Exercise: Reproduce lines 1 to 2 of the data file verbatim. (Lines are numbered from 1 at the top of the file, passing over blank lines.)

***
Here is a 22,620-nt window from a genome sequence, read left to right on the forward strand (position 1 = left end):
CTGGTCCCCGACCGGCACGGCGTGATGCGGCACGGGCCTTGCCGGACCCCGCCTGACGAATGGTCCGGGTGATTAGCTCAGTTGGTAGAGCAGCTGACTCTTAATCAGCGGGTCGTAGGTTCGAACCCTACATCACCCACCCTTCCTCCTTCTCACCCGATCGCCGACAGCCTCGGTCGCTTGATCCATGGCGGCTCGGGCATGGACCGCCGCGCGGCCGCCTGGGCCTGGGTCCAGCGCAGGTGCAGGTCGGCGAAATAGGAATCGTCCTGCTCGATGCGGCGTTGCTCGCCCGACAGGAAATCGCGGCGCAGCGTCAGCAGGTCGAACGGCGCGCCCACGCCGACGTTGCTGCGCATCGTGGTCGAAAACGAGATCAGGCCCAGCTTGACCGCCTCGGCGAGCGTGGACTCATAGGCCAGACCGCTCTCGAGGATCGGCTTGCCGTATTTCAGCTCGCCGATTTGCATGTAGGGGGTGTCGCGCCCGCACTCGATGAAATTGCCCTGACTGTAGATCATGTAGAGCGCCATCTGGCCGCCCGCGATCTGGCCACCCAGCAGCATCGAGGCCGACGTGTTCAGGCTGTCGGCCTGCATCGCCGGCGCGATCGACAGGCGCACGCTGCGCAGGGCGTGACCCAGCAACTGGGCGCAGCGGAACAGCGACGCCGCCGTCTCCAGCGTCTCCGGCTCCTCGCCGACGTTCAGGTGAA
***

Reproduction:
Here is a 22,620-nt window from a genome sequence, read left to right on the forward strand (position 1 = left end):
CTGGTCCCCGACCGGCACGGCGTGATGCGGCACGGGCCTTGCCGGACCCCGCCTGACGAATGGTCCGGGTGATTAGCTCAGTTGGTAGAGCAGCTGACTCTTAATCAGCGGGTCGTAGGTTCGAACCCTACATCACCCACCCTTCCTCCTTCTCACCCGATCGCCGACAGCCTCGGTCGCTTGATCCATGGCGGCTCGGGCATGGACCGCCGCGCGGCCGCCTGGGCCTGGGTCCAGCGCAGGTGCAGGTCGGCGAAATAGGAATCGTCCTGCTCGATGCGGCGTTGCTCGCCCGACAGGAAATCGCGGCGCAGCGTCAGCAGGTCGAACGGCGCGCCCACGCCGACGTTGCTGCGCATCGTGGTCGAAAACGAGATCAGGCCCAGCTTGACCGCCTCGGCGAGCGTGGACTCATAGGCCAGACCGCTCTCGAGGATCGGCTTGCCGTATTTCAGCTCGCCGATTTGCATGTAGGGGGTGTCGCGCCCGCACTCGATGAAATTGCCCTGACTGTAGATCATGTAGAGCGCCATCTGGCCGCCCGCGATCTGGCCACCCAGCAGCATCGAGGCCGACGTGTTCAGGCTGTCGGCCTGCATCGCCGGCGCGATCGACAGGCGCACGCTGCGCAGGGCGTGACCCAGCAACTGGGCGCAGCGGAACAGCGACGCCGCCGTCTCCAGCGTCTCCGGCTCCTCGCCGACGTTCAGGTGAA